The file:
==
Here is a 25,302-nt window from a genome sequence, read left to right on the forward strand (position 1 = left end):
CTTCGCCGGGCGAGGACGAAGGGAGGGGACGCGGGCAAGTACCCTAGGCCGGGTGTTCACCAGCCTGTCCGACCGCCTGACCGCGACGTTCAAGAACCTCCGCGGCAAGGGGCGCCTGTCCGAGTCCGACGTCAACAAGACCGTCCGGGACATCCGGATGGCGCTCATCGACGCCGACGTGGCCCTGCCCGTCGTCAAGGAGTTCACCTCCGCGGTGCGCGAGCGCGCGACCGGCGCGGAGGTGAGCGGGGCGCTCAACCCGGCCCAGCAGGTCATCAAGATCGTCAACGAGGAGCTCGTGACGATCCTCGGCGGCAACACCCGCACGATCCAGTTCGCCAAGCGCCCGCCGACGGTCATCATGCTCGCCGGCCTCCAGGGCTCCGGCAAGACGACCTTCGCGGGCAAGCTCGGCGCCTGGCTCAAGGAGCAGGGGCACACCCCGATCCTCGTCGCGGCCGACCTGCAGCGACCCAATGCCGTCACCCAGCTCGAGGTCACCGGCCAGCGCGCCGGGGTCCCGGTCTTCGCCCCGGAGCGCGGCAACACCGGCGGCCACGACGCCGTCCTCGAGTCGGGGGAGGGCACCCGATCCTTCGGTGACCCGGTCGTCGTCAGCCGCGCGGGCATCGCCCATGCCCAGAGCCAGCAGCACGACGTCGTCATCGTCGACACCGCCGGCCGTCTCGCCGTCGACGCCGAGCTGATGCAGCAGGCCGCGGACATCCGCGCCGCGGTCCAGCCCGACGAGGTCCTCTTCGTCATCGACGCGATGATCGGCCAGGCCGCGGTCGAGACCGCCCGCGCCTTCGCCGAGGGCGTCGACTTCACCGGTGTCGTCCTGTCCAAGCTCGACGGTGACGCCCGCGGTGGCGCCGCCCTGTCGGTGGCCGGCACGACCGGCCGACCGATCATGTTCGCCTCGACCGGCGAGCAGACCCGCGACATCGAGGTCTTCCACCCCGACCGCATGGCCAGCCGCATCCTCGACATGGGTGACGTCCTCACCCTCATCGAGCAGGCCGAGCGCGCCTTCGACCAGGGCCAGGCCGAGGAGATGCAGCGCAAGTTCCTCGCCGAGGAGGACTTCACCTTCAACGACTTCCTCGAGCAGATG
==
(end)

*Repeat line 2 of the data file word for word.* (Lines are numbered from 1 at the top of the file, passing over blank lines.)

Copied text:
CTTCGCCGGGCGAGGACGAAGGGAGGGGACGCGGGCAAGTACCCTAGGCCGGGTGTTCACCAGCCTGTCCGACCGCCTGACCGCGACGTTCAAGAACCTCCGCGGCAAGGGGCGCCTGTCCGAGTCCGACGTCAACAAGACCGTCCGGGACATCCGGATGGCGCTCATCGACGCCGACGTGGCCCTGCCCGTCGTCAAGGAGTTCACCTCCGCGGTGCGCGAGCGCGCGACCGGCGCGGAGGTGAGCGGGGCGCTCAACCCGGCCCAGCAGGTCATCAAGATCGTCAACGAGGAGCTCGTGACGATCCTCGGCGGCAACACCCGCACGATCCAGTTCGCCAAGCGCCCGCCGACGGTCATCATGCTCGCCGGCCTCCAGGGCTCCGGCAAGACGACCTTCGCGGGCAAGCTCGGCGCCTGGCTCAAGGAGCAGGGGCACACCCCGATCCTCGTCGCGGCCGACCTGCAGCGACCCAATGCCGTCACCCAGCTCGAGGTCACCGGCCAGCGCGCCGGGGTCCCGGTCTTCGCCCCGGAGCGCGGCAACACCGGCGGCCACGACGCCGTCCTCGAGTCGGGGGAGGGCACCCGATCCTTCGGTGACCCGGTCGTCGTCAGCCGCGCGGGCATCGCCCATGCCCAGAGCCAGCAGCACGACGTCGTCATCGTCGACACCGCCGGCCGTCTCGCCGTCGACGCCGAGCTGATGCAGCAGGCCGCGGACATCCGCGCCGCGGTCCAGCCCGACGAGGTCCTCTTCGTCATCGACGCGATGATCGGCCAGGCCGCGGTCGAGACCGCCCGCGCCTTCGCCGAGGGCGTCGACTTCACCGGTGTCGTCCTGTCCAAGCTCGACGGTGACGCCCGCGGTGGCGCCGCCCTGTCGGTGGCCGGCACGACCGGCCGACCGATCATGTTCGCCTCGACCGGCGAGCAGACCCGCGACATCGAGGTCTTCCACCCCGACCGCATGGCCAGCCGCATCCTCGACATGGGTGACGTCCTCACCCTCATCGAGCAGGCCGAGCGCGCCTTCGACCAGGGCCAGGCCGAGGAGATGCAGCGCAAGTTCCTCGCCGAGGAGGACTTCACCTTCAACGACTTCCTCGAGCAGATG